One real-life example of the negative consequences of an unmanaged digital footprint is the case of Justine Sacco, a public relations executive who posted a racially insensitive tweet before boarding a flight to South Africa. The tweet read, “Going to Africa. Hope I don’t get AIDS. Just kidding. I’m white!” Although Sacco only had 170 followers at the time, her tweet quickly went viral and sparked outrage on social media, leading to widespread condemnation and public shaming.

Sacco was fired from her job as a result of the incident and faced significant backlash, with many people calling for her to be held accountable for her actions. The incident serves as a stark reminder of the potential consequences of an unmanaged digital footprint and highlights the importance of thinking carefully about the content we post online and how it may be perceived by others.


In today’s digital age, having a positive and well-managed online presence has become increasingly important. Educators and schools play a critical role in helping students develop a responsible and beneficial digital footprint. By providing guidance and education on online behavior and privacy, schools can empower students to use the internet and social media in a way that reflects positively on themselves and their community. Encouraging students to actively curate their online presence can also help them in their future academic and professional endeavors. As such, it is essential for educators and schools to prioritize digital literacy and ensure that students have the necessary skills and knowledge to navigate the digital world safely and responsibly.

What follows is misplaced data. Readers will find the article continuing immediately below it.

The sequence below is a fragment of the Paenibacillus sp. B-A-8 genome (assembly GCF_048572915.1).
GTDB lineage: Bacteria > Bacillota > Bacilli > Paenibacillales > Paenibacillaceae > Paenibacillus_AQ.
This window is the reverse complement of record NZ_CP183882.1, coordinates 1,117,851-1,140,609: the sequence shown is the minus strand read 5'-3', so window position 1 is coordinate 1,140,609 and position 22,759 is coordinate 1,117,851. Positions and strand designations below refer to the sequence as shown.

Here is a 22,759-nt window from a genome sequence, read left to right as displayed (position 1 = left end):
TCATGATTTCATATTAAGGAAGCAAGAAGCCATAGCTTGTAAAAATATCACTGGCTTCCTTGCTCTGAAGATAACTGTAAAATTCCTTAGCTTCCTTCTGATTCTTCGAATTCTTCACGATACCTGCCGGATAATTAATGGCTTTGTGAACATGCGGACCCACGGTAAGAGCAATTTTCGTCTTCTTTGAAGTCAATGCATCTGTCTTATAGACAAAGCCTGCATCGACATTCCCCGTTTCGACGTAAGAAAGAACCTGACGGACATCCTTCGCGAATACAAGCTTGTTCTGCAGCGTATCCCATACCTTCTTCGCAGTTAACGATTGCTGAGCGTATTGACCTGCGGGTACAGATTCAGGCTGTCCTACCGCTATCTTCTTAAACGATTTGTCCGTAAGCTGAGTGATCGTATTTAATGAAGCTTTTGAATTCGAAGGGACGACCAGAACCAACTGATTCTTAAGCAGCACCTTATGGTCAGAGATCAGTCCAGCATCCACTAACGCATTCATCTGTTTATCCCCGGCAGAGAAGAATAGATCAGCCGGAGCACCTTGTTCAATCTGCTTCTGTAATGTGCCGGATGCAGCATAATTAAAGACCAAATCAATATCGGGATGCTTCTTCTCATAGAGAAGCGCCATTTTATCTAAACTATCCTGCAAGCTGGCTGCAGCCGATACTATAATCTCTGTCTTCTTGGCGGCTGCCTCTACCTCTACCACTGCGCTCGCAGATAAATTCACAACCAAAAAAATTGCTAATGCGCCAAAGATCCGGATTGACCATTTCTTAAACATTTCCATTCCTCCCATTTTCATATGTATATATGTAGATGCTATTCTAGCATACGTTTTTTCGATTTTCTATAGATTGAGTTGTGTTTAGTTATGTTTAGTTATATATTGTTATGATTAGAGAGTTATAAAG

The following video is so informative about this topic. Dr. Alec Couros examines the difficulties that children encounter in a world that is becoming progressively digitalized, where their online identities are indistinguishable from their real-world ones and where nothing is ever forgotten. Educators and schools can play a crucial role in preparing children to understand that information is inherently public and only private with conscious effort. He urges us to come up with methods to assist our students in discovering and participating in networked human interactions that are both beneficial and considerate, while also keeping them secure.

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One Response to Educators and Schools Have a Responsibility to Help Their Students Develop a Digital Footprint

  1. Bart Mihalicz says:

    I completely agree Roksareh, it’s essential to teach young people how to navigate the internet safely and responsibly. Failing to manage one’s digital footprint can result in negative outcomes like cyberbullying, reputation harm, and privacy infringement, and is this something that we can count on parents and peers to do? I am certainly not trying to be the “knight on a white horse” about the topic, but as the subject becomes more prevalent, it is hard to not imagine it becoming a part of school curricula.